Nonfiction — Kindle edition. Pantheon, 530 pgs. Library copy.
Subtitled “Why Good People are Divided by Politics and Religion”, Haidt’s book reviews a series of evolving theories on how and why people are motivated to believe the way they do. The rejection of these theories in history is blended with Haidt’s own evolution from student to social psychology professor, and he spends the bulk of the book documenting why these theories fail to hold up.
It isn’t until chapter eight that Haidt presents his understanding of how morality is created for each individual and then, later, triggered by politicians into swaying voters to their side. In Haidt’s construct, there are six foundations:
Of course, these foundations have different definitions depending upon your viewpoint. Take “fairness/cheating”, for example. Haidt found there are two kinds of fairness. To some, fairness implies equality of outcomes. To others, fairness means proportionality — people should be rewarded on the basis of what they contribute.
This dichotomy echoes what Arlie Russell Hochschild found in her sociological examination of Tea Party voters in Louisiana, Strangers in Their Own Land. The voters Hochschild met hate the government for supporting people who (they believe) do not work; to them, such support is unfair. To many liberals, though, such support is necessary in the name of fairness.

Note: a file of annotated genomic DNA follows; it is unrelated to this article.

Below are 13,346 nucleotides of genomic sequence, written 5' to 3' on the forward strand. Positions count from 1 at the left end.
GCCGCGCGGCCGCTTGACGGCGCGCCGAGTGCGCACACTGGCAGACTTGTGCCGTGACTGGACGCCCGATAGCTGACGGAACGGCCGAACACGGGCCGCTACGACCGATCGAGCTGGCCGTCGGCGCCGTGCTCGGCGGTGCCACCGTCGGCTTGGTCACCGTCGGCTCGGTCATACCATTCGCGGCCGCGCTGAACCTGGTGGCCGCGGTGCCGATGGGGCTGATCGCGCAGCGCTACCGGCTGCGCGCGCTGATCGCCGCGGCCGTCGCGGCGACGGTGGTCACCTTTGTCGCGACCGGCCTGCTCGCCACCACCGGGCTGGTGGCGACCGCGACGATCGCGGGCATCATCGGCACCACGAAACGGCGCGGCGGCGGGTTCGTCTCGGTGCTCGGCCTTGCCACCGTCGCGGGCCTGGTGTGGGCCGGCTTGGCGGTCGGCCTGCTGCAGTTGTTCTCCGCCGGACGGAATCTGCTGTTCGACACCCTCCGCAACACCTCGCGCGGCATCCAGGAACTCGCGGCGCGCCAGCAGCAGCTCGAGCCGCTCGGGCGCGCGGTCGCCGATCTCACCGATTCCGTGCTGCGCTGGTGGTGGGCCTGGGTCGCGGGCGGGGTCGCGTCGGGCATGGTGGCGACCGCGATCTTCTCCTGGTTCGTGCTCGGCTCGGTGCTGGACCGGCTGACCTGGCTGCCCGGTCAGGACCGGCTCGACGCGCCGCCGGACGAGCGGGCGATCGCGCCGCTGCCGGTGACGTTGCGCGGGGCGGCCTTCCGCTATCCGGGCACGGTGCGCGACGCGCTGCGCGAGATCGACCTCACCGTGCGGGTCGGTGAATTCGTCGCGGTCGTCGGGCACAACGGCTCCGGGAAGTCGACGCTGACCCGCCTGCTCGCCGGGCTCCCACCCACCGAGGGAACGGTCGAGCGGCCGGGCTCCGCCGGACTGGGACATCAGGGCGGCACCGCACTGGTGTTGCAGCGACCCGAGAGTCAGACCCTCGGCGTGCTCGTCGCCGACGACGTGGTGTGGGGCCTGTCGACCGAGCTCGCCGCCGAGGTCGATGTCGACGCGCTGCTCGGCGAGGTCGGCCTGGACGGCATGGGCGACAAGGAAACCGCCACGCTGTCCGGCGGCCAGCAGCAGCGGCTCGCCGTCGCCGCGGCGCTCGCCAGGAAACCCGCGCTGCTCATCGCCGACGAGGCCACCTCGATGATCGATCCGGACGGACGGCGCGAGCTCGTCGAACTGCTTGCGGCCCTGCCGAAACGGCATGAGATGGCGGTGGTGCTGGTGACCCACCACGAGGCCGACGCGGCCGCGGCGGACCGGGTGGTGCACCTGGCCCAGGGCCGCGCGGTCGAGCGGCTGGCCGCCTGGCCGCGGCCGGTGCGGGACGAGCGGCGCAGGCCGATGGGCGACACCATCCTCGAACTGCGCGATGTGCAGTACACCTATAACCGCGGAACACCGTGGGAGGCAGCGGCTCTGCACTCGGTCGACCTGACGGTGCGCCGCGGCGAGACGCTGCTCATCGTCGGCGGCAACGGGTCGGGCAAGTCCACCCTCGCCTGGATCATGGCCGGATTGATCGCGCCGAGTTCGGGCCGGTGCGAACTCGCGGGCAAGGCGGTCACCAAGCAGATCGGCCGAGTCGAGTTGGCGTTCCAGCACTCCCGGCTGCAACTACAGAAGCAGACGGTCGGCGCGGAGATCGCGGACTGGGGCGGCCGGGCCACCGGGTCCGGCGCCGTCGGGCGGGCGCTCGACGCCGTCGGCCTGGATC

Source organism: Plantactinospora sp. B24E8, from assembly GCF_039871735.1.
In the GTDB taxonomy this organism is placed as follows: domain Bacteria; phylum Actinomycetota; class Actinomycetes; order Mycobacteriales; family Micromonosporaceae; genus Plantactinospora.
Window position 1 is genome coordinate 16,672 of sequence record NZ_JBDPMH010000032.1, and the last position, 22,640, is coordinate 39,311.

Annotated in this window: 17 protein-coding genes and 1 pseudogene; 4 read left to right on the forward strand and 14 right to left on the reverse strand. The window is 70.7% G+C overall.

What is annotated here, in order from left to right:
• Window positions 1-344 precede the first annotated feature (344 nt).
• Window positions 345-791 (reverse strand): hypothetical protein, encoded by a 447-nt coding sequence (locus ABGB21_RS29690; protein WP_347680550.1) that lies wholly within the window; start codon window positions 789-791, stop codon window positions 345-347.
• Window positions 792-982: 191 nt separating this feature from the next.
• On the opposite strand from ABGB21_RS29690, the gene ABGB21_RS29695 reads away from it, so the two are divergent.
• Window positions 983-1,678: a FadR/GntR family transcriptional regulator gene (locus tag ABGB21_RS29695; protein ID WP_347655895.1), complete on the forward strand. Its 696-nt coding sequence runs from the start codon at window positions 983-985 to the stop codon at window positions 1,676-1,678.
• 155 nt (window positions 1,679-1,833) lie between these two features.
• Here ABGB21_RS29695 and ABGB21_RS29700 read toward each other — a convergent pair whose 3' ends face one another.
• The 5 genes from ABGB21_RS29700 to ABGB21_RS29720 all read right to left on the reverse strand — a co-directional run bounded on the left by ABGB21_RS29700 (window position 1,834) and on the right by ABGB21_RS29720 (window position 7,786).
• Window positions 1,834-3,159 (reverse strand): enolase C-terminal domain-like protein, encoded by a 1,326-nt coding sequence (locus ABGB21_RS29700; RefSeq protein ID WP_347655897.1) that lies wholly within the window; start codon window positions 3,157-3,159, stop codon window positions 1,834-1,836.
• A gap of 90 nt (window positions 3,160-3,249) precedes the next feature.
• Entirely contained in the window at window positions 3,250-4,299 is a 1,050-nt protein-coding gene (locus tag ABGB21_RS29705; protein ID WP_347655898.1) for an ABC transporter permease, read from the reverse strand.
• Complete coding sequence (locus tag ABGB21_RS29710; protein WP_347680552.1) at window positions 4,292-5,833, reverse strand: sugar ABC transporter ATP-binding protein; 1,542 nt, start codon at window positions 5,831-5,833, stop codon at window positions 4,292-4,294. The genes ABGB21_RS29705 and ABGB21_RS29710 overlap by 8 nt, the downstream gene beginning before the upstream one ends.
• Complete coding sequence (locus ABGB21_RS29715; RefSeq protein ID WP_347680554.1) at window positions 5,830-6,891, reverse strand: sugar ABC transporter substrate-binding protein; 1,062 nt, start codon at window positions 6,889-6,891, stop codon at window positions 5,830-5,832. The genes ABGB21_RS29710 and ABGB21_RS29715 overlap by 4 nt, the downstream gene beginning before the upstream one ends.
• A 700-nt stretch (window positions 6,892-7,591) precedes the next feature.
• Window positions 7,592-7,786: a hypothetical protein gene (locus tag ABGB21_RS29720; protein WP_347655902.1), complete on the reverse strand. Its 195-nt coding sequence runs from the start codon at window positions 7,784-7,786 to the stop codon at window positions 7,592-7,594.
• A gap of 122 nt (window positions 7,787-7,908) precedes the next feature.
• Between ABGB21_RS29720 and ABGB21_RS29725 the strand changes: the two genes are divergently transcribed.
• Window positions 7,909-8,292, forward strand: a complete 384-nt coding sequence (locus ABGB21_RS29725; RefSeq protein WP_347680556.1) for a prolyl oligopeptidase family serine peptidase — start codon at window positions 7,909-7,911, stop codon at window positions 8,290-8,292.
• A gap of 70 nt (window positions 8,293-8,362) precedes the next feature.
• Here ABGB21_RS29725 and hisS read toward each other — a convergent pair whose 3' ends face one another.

Fairness/Cheating is just one of only three foundations that “trigger” liberals. (The others are Care/Harm and Liberty/Oppression, although the latter is only in the service of underdogs and powerless groups.) Conservative voters, according to Haidt, are trigger by all six foundations. Thus, politicians trying to rally voters to their base can rely on a broader variety of ways to connect with voters.
If a politician wants to create support for a wall along the southern border, for example, they can claim that building a wall stops violence (Care/Harm), stops people from getting government assistance (Fairness/Cheating) or jumping the immigration line (Sanctity/Degradation), and respects the rule of law (Authority/Subversion). If a political wants to expand support for not building the wall beyond liberal voters, they have to find a way to hit the three foundations that do not sway liberals.
Haidt’s six-prong view of morality, called the Moral Foundations Theory, certainly provides a lot of food for thought. (I highlighted nearly 50 passages while reading.) I can see support for his theory, and I can see gaps with it (namely, controlling for race and education). His construct is the reason for both the subtitle of this book and my decision to read it.
However, he quickly moves on to pontificate on why he finds conservatives to be the more enlightened voters and why religion is and, more importantly, should be the ultimate bind for society. In sharing those thoughts, he throws out there that he thinks liberalism — the economic and governing philosophy rather than voting viewpoint — is insufficient as a governing philosophy and that diversity is bad for political cohesion.
These throwaway sentences are left largely unsupported, and I found myself growing frustrated with Haidt. To be frank, he comes across a man with a holier-than-thou attitude in the last few chapters, eager to cast dispersion rather than foster understanding. I kept asking myself how I, as a fairly liberal voter, am supposed to “trigger” a conservative’s Loyalty/Betrayal, Authority/Subversion, Sanctity/Degradation, and Liberty/Oppression foundations without buying into oppression-fostering rhetoric I don’t believe in. To that, Haidt has no answer.